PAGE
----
If it is still freezing hard during the night where you live, you can try this easy and fun art project. Find some paper plates, cups, tupperware containers, anything with an interesting shape that you can get ice out of in one piece pretty easily. I like the paper plates because you can kind of peel them off. Fill your containers with water. Now add pretty things from the yard or neighborhood. Berries, ferns, petals, rose hips, bits of evergreen foliage, anything you like. Finally, cut a length of twine and make sure the two ends are completely submerged. This will be your hanger. Leave them outside. In the morning the decoration will be ready to hang on a tree, a fence, or your front door.
They look very pretty sparkling in the sun, but of course they melt faster there. Their ephemeral nature is part of their charm, and my kids enjoyed predicting which would last the longest.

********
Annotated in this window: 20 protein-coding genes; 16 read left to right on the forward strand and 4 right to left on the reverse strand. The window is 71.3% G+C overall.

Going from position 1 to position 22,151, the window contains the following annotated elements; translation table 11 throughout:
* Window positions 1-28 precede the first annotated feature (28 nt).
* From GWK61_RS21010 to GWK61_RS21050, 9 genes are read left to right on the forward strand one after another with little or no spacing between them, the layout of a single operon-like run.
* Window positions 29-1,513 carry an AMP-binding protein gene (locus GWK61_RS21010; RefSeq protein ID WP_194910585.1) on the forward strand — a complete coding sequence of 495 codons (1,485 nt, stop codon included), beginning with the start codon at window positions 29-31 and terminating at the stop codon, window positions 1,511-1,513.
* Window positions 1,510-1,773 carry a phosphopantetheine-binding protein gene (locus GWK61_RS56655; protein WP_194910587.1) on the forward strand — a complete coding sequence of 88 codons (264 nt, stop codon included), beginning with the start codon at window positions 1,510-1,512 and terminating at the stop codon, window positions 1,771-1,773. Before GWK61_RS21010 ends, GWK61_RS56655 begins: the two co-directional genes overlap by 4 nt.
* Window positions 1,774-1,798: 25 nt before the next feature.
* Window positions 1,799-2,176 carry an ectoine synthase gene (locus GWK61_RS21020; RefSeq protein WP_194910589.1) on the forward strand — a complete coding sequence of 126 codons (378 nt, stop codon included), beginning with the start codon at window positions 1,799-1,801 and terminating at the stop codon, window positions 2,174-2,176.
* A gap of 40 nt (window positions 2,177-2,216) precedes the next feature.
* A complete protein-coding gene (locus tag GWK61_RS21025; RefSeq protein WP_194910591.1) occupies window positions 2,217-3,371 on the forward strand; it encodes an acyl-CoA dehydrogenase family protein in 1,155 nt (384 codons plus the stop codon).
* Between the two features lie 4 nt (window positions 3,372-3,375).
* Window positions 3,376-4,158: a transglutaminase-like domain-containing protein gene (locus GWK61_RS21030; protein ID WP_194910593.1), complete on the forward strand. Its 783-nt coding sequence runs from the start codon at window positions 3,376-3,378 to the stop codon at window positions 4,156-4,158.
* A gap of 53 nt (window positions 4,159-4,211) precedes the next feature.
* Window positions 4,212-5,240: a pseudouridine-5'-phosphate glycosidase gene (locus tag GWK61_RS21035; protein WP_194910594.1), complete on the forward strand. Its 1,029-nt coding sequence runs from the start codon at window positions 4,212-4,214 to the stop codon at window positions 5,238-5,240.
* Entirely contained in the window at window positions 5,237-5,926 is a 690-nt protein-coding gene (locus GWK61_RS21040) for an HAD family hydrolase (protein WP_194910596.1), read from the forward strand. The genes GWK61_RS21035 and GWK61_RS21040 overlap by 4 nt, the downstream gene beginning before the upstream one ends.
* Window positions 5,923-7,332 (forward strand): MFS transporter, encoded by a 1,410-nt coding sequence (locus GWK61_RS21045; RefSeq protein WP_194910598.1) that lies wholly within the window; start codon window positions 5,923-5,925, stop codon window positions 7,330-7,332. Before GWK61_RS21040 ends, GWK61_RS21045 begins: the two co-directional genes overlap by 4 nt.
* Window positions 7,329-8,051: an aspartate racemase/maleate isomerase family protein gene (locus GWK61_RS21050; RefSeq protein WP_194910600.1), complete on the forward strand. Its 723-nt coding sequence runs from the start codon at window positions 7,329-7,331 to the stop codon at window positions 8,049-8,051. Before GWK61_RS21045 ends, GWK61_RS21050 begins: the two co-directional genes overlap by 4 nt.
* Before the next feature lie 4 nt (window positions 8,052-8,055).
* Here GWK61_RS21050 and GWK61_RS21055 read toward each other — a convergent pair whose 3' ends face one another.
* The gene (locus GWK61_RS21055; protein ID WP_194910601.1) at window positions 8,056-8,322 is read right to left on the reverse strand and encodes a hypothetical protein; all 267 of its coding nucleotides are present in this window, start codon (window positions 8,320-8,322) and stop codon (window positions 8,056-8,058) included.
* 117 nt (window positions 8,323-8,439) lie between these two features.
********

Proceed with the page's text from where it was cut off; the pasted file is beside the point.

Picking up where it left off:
You can also run one piece of twine through several plates, creating an “ice mobile”. This is the style I read about in a wonderful book that gave me this whole idea. Nature’s Playground by Fiona Danks and Jo Schofield is filled with charming crafts, games, and other fun things to do outside. It is highly recommended, even for those who already spend a lot of time outside. For example, they suggest you skip the same old snowman to make a snow hedgehog, with his back studded with sticks as his spines.
Making ice ornaments or mobiles is super easy. Deputize any kids to gather up the materials to use as decoration. It is a great way to get them to notice the surprising number of colorful and beautiful things still outside even in the grey depths of late February. Although we also did use a few thing from inside, including the dried petals of a sunflower from the fall.
(This post is part of a series I am doing about creating with nature. The first entry is here.)